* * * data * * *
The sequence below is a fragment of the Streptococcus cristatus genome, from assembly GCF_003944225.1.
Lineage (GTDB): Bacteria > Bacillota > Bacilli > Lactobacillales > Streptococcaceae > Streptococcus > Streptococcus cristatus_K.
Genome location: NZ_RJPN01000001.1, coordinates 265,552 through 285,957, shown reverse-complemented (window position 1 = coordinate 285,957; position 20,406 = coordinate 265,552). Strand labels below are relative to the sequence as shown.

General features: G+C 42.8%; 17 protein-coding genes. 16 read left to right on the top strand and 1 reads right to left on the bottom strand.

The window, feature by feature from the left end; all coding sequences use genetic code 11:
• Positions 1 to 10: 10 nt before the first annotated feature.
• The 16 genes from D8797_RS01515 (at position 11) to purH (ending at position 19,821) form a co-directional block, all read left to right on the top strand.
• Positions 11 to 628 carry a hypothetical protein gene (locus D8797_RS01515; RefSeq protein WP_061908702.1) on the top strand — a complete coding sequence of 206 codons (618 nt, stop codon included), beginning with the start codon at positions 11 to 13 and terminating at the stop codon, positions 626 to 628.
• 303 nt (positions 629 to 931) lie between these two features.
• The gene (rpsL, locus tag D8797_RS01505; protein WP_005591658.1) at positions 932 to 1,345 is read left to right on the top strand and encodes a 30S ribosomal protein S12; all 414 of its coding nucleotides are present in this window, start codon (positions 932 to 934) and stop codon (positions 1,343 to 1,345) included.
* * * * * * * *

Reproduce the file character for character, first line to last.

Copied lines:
The sequence below is a fragment of the Streptococcus cristatus genome, from assembly GCF_003944225.1.
Lineage (GTDB): Bacteria > Bacillota > Bacilli > Lactobacillales > Streptococcaceae > Streptococcus > Streptococcus cristatus_K.
Genome location: NZ_RJPN01000001.1, coordinates 265,552 through 285,957, shown reverse-complemented (window position 1 = coordinate 285,957; position 20,406 = coordinate 265,552). Strand labels below are relative to the sequence as shown.

General features: G+C 42.8%; 17 protein-coding genes. 16 read left to right on the top strand and 1 reads right to left on the bottom strand.

The window, feature by feature from the left end; all coding sequences use genetic code 11:
• Positions 1 to 10: 10 nt before the first annotated feature.
• The 16 genes from D8797_RS01515 (at position 11) to purH (ending at position 19,821) form a co-directional block, all read left to right on the top strand.
• Positions 11 to 628 carry a hypothetical protein gene (locus D8797_RS01515; RefSeq protein WP_061908702.1) on the top strand — a complete coding sequence of 206 codons (618 nt, stop codon included), beginning with the start codon at positions 11 to 13 and terminating at the stop codon, positions 626 to 628.
• 303 nt (positions 629 to 931) lie between these two features.
• The gene (rpsL, locus tag D8797_RS01505; protein WP_005591658.1) at positions 932 to 1,345 is read left to right on the top strand and encodes a 30S ribosomal protein S12; all 414 of its coding nucleotides are present in this window, start codon (positions 932 to 934) and stop codon (positions 1,343 to 1,345) included.